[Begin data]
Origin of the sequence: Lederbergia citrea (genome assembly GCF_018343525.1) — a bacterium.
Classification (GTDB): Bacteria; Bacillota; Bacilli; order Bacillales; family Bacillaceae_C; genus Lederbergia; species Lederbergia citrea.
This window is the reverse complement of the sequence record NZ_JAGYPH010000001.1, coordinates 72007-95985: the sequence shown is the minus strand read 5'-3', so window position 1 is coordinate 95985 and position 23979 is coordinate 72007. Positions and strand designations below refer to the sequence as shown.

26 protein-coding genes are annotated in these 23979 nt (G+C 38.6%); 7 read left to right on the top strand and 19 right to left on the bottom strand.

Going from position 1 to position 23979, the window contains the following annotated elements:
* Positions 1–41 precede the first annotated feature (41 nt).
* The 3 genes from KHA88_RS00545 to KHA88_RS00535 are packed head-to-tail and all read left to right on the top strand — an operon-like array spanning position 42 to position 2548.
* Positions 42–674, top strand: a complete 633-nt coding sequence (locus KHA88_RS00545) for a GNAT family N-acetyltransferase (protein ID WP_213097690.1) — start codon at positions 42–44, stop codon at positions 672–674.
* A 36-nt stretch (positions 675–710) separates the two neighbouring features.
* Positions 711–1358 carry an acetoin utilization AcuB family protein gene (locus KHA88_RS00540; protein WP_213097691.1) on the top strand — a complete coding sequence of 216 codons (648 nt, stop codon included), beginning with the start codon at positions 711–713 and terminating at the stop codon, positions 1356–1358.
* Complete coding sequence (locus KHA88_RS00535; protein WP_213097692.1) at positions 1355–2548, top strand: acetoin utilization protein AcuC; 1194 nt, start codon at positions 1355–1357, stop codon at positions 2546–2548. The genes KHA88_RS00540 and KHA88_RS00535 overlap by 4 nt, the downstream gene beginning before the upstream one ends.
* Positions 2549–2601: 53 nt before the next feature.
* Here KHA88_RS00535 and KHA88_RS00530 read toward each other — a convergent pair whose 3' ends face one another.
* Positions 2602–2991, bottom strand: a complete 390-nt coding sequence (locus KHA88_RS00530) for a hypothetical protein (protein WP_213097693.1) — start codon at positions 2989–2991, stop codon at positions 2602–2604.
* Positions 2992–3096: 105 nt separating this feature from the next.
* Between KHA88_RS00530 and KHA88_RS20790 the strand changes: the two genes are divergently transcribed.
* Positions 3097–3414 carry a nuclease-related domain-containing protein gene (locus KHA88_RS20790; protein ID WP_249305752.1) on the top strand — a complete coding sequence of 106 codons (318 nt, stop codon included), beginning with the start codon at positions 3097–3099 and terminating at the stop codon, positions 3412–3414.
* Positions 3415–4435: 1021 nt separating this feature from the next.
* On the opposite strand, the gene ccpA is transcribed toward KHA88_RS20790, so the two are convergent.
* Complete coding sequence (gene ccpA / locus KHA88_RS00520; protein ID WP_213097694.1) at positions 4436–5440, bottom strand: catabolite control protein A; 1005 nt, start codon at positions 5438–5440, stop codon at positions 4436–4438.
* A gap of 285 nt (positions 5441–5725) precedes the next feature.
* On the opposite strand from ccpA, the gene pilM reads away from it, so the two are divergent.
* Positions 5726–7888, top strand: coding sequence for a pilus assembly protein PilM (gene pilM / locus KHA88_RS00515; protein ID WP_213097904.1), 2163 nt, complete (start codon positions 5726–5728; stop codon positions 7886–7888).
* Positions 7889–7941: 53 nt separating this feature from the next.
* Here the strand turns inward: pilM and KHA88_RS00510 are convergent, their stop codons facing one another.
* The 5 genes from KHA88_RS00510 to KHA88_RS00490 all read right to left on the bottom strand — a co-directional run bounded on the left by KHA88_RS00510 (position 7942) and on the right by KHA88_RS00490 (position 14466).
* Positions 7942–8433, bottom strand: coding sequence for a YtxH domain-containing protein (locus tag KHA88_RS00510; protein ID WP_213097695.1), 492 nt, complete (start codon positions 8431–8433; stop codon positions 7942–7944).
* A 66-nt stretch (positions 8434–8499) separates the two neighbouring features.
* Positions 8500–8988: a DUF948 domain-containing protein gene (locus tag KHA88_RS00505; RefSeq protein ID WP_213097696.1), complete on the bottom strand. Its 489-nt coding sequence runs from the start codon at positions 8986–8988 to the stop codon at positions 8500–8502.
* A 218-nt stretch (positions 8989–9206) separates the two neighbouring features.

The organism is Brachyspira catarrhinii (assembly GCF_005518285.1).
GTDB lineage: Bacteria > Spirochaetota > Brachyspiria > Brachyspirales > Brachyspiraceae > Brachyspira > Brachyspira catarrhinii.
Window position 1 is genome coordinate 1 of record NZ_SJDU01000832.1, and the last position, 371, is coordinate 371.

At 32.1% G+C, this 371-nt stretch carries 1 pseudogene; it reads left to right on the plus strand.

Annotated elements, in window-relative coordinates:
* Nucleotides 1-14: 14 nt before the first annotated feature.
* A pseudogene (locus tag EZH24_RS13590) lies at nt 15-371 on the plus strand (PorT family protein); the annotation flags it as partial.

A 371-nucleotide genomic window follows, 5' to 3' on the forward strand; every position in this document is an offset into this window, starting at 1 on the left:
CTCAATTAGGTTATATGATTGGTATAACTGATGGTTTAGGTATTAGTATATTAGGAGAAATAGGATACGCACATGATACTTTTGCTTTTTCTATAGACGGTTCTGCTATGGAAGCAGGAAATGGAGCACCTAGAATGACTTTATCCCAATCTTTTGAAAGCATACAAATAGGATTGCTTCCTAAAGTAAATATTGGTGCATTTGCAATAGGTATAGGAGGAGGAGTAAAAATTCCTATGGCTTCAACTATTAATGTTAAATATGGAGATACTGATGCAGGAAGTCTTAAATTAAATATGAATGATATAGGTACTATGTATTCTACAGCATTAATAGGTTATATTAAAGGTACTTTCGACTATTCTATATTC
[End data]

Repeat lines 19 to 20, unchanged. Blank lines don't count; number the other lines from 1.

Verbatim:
* On the opposite strand, the gene ccpA is transcribed toward KHA88_RS20790, so the two are convergent.
* Complete coding sequence (gene ccpA / locus KHA88_RS00520; protein ID WP_213097694.1) at positions 4436–5440, bottom strand: catabolite control protein A; 1005 nt, start codon at positions 5438–5440, stop codon at positions 4436–4438.